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Knee Osteoarthritis (OA)

Andrew Buelt, DO and Jake Anderson, DO

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Jake and Andrew break down the data for us on knee OA treatments. Lo and behold, there is not a lot of evidence!


  • Knee osteoarthritis is extremely common and is a clinical diagnosis.

  • Weight loss, exercise therapy (land-based may be better than aquatic), NSAIDs are first-line treatment. Topical NSAIDs may be just as effective with fewer side effects.

  • Bracing/taping/wedge inserts have limited efficacy data.

  • Steroid injections while common actually have little data demonstrating effectiveness and may lead to increased knee cartilage loss.


  • Why is knee OA important? Affects one-fifth of the US population and is one of the most common causes of pain and disability.

    • Knee OA is the most prevalent form of OA in women (13%) and men (10%) over 60.

  • Presentation: knee pain that worsens with prolonged activity, crepitus on exam.

  • Diagnosis: clinical

    • Combination of age > 50, presence of bony enlargement, crepitus and no palpable warmth is 92% sensitive and 75% specific for knee OA with a positive likelihood ratio of 3.7.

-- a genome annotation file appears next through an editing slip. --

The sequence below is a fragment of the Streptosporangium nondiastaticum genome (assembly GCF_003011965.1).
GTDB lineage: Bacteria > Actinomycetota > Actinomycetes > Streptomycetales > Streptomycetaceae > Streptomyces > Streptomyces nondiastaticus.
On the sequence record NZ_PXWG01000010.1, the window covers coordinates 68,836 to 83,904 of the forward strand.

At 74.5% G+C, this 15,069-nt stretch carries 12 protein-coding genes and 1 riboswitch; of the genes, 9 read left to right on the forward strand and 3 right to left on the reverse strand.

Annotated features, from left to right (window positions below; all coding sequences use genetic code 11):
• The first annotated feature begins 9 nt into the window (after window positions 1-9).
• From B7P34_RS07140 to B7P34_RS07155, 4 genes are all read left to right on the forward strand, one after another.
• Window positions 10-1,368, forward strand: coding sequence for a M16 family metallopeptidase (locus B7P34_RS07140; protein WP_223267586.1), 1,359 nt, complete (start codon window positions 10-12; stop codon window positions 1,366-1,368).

• If you’re concerned about inflammatory or infectious process consider X-ray, aspiration and lab testing.

      • X-rays really aren’t necessary if the story fits. But you will see joint space narrowing, bony spurs, subchondral sclerosis/thickening.

      • You can also aspirate the knee if you palpate an effusion and want to send for inflammatory or infectious arthritis work-up.

      • If just OA, the aspirate will reveal a clear synovial fluid with a white blood cell count less than 2000 per uL, an ESR <40 and rheumatoid factor less than 1:40.

  • Treatment:

    • Weight loss for BMI > 25 through calorie restriction and exercise.

    • Exercise therapy: no recommended strategy other than self-management programs that include strengthening, low impact aerobic exercise and neuromuscular education.

      • Cochrane review in 2015 of 54 randomized clinical trials showed some benefit in pain and function with land-based exercises as opposed to aquatic exercise.

      • Cochrane review in 2016 of 13 aquatic therapy vs control in randomized control trials did find improvement in pain, disability and quality of life but did disappear after 4-24 weeks post-intervention.

    • Bracing/wedge inserts/taping: limited evidence of effectiveness.

    • Acetaminophen: number needed to treat between 4 and 16 but this is based on Cochrane review from 2006 that showed those taking properly dosed (1000mg, 4 times a day) improved 4 points on a 100 point scale.

      • American College of Rheumatology still recommends as initial management but American College of Orthopedic Surgeons no longer recommends for or against it.

    • NSAIDs:

      • There doesn’t seem to be a superior NSAID.

      • Be careful in older patients, those with a history of GI bleed and definitely stay away if they have Stage 4 or 5 kidney disease.